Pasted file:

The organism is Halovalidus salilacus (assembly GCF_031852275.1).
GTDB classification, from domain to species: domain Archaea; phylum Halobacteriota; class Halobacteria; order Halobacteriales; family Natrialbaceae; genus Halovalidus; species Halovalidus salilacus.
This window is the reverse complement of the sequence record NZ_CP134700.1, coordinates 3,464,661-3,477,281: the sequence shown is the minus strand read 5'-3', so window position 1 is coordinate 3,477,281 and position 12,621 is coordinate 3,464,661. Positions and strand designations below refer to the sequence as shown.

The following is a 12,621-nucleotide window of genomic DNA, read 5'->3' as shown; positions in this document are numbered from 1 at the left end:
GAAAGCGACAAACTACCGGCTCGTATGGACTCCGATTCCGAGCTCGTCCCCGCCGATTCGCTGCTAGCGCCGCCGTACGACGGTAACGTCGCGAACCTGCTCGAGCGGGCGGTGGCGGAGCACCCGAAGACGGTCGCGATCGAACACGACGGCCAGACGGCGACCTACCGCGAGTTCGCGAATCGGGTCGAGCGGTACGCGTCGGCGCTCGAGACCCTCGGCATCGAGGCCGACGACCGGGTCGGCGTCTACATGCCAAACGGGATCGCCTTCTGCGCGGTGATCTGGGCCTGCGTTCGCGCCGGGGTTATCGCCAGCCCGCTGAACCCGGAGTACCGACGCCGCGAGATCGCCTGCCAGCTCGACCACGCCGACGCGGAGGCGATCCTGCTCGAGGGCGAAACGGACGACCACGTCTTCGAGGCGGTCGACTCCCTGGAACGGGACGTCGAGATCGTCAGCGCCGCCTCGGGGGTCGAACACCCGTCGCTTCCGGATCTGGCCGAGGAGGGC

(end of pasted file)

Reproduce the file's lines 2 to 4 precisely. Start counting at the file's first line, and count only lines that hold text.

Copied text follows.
GTDB classification, from domain to species: domain Archaea; phylum Halobacteriota; class Halobacteria; order Halobacteriales; family Natrialbaceae; genus Halovalidus; species Halovalidus salilacus.
This window is the reverse complement of the sequence record NZ_CP134700.1, coordinates 3,464,661-3,477,281: the sequence shown is the minus strand read 5'-3', so window position 1 is coordinate 3,477,281 and position 12,621 is coordinate 3,464,661. Positions and strand designations below refer to the sequence as shown.

The following is a 12,621-nucleotide window of genomic DNA, read 5'->3' as shown; positions in this document are numbered from 1 at the left end: